Assembly Bill 1542 (Mathis and Cooley)
Seemingly erudite and arcane, the question of when to use Neuropsychological QMEs as opposed to Psychology QMEs is not only crucial to industrial medicine and workers compensation, but also to Medical Provider Networks (MPNs) and Managed Care everywhere (especially to Health Maintenance Organizations or HMOs). We'll tell our readers up front that this publication supports AB 1542. The rest of this article explains why and states some likely consequences of non-support.
Neurospyche QMEs evaluate brain-injured patients with discrete neurocognitive techniques to make decisions about future medical needs and eligibility for employment. These techniques are separate and distinct from neurological tools such as EEG, EMG, or MRI scanning. The tests neuropsyches use are different from the techniques used by general psychologists who, although well versed in general psychology, are not as highly versed in the evaluation of specific traumatic brain injury as are the neuropsychologists who assess whether or not particular brain-damaged workers will be able to return to their usual and customary jobs, or, for that matter, to any job at all.
These evaluations are also critical for employers and for insurance companies. The insurance companies are obliged to cover future medical costs. Wrongful evaluations can result in incorrect job assignments, worsening impairment or disability, generation of useless medical expense, and, for employers, to further impairment of production and additional on-site work injuries.
The fact is that Clinical Neuropsychologists as a sub-specialty within the general framework of psychology has been accepted as such for over 20 years. All the same, the Division of Workers' Compensation (DWC) wants to drop the Neuropsyche QME sub-specialty category and treat all psychologists as a single group. Here's the rub: so doing would mean that brain-injured workers could be assessed by general psychologists who would not have had the specialized education and training that their Neuropsyche colleagues have obtained. By analogy, it might be said that so doing would be akin to putting all the MDs into the same group without consideration of specialty so that an injured worker with a broken leg might be evaluated by an obstetrician.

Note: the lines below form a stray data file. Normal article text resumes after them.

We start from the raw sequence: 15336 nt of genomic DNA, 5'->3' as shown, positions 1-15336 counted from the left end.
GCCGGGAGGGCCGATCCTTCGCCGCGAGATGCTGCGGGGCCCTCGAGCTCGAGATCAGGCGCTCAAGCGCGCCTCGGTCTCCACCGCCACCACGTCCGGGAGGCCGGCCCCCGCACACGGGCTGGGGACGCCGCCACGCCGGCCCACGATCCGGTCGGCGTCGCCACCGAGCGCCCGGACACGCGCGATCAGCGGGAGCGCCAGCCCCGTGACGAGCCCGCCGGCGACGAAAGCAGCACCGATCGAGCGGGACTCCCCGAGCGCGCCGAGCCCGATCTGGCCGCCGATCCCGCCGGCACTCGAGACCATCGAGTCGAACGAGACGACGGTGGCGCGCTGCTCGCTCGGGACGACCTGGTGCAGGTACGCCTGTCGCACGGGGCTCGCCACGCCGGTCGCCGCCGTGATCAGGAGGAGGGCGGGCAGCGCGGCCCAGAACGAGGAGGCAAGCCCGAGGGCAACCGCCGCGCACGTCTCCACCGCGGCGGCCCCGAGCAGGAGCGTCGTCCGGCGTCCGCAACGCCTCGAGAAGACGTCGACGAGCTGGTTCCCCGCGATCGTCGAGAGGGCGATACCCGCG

A further fact is that according to DWC in 2013 there were over 2,000 cases of concussion and that in 2014 there were 633 neuropsyche QME panels as opposed to 8,436 general psychology panels. The reason for this divergence is clear: the general psychology panels focus on general psychological issues, not on the specific issues of traumatic brain injury, rehabilitation, and cognitive retraining.
If the Neuropsyche QME is eliminated, the brain-injured worker will not get the assessment he needs. From the industry perspective, neither will the employer or the insurance company. The likely outcome under this scenario would be wrongful return-to-work work assignments, or no return-to-work assignment when one such could have been made, wrongful deployment of insurance company resources for unindicated services, and, most sadly of all, failure to dispense indicated future medical treatment that could have been properly recommended by the Neuropsyche QME
For these reasons, we advise favorable consideration of AB 1542.
For private doctors not involved in workers comp, we have a warning: elimination of neuropsyche in workers comp could easily be taken up as model by managed care plans everywhere and by government covered entities eager to cut costs even if it means disenfranchising plan participants.